Success! Cambridge Petting Zoo Plans Cancelled

Posted by 2 years ago | Permalink | Comments (7)

Chinchilla in house© Djurrättsalliansen
Animals aren’t exhibits, so we breathed a sigh of relief when we found out that the Grafton Centre in Cambridge cancelled plans to hold a petting zoo over the Easter holidays.

After receiving a letter from us pointing out that petting zoos contribute to a cruel cycle of breeding, abandonment and killing, the Grafton management e-mailed back confirming that “we are no longer able to safeguard the welfare of animals, staff or our customers taking part in our Easter petting zoo. As a result we have taken the decision to cancel the event”.

This is great news for animals and children. The meerkats, chinchillas and rabbits who would have been on display naturally shy away from being touched and often become extremely stressed when they are surrounded by crowds of humans. Exhibitors take young animals on the road and, if they survive the stress of transport and handling, typically dispose of them when they become more difficult to handle, replacing them with new “cuter” animals.

Instead of participating in the exploitation of animals, children instead had the chance to take part in a free Easter craft workshop at the Grafton – an activity that encourages creativity and carries no risk of exposure to potentially serious disease. Experts indicate that petting zoos are hotbeds of serious pathogens, including E coli and salmonella bacteria.

Thank you to everyone who spoke out against the Grafton’s plans, including all the local vegan activists who contacted the centre. The shopping centre’s decision should set a good example for anyone else considering featuring a petting zoo.

If you ever learn of plans to host a petting zoo in your local area, please let us know and also contact the organisers asking them to reconsider their plans.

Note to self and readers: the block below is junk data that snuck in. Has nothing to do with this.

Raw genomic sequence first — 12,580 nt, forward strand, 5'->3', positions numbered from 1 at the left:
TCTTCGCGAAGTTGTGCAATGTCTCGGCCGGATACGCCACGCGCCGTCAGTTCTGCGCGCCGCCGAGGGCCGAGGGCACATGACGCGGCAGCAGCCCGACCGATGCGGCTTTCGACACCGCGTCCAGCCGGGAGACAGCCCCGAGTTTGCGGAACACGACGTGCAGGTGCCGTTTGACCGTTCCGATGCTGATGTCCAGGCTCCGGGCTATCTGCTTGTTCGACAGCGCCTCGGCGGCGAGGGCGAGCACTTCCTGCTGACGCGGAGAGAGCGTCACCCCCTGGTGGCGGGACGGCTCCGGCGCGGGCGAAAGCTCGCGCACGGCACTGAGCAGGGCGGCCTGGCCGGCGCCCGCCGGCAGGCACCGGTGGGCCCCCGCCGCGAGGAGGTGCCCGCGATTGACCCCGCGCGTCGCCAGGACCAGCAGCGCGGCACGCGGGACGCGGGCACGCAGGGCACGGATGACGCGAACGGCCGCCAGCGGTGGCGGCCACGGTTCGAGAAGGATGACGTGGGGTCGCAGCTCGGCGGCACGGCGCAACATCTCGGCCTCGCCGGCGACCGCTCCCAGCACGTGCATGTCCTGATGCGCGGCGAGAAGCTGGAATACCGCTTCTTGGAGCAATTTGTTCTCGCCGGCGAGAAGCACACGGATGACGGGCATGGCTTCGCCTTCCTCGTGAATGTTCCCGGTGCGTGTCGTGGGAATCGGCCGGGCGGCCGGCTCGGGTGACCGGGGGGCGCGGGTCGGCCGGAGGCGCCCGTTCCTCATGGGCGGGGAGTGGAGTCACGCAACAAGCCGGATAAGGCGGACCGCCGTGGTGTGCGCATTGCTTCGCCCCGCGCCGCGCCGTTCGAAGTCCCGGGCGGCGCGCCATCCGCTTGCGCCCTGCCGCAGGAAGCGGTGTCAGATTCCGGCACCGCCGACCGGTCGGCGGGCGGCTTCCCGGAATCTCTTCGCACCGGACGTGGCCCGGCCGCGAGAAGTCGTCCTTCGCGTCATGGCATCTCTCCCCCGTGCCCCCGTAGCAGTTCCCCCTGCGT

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Comments

  • Kaya commented on April 3, 2015 at 5:48 pm

    Hi PETA – do you not think it’s more fair to mention the campaigners in the area who worked to get this cancelled? There was a community campaign running which involved close contact with the shopping centre, a call-out for the public to respond, and a social media campaign. It’s not really fair to suggest that your letter led to the cancellation of the event. We all worked extremely hard on this locally.

    • Dan commented on April 13, 2015 at 2:16 pm

      Hi Kaya, we are of course grateful to all local campaigners who worked on this issue and as such we thanked the local activists who campaigned on this issue in our blog post above, celebrating the outcome. Working at a local level is a great way to force change. Thanks again for your hard work on this subject.

      • karen Bradbury commented on June 4, 2015 at 11:06 am

        Sounds to me like PETA had very little to do with this event being cancelled. The words jumping and bandwagon spring to mind. Stop taking credit for other peoples hard work, PETA gets enough recognition for the campaigns they do iitiate.

      • Dan commented on June 5, 2015 at 12:16 pm

        Sorry you feel that way Karen. I can assure you that our campaigner worked hard on this issue, and while there were others also working on it, we’re still going celebrate the victory.

  • Lisa Thompson commented on April 3, 2015 at 7:37 pm

    That’s fantastic news, keep up the great work.

  • Monica McDonald commented on April 11, 2015 at 9:27 pm

    I love animals. Gods gift to humanity. Xx

  • People Eating Tasty Animals commented on April 14, 2015 at 10:40 pm

    To P.E.T.A,
    I can see the meaning in this but shouldn’t we stop human petting zoos before animal ones?

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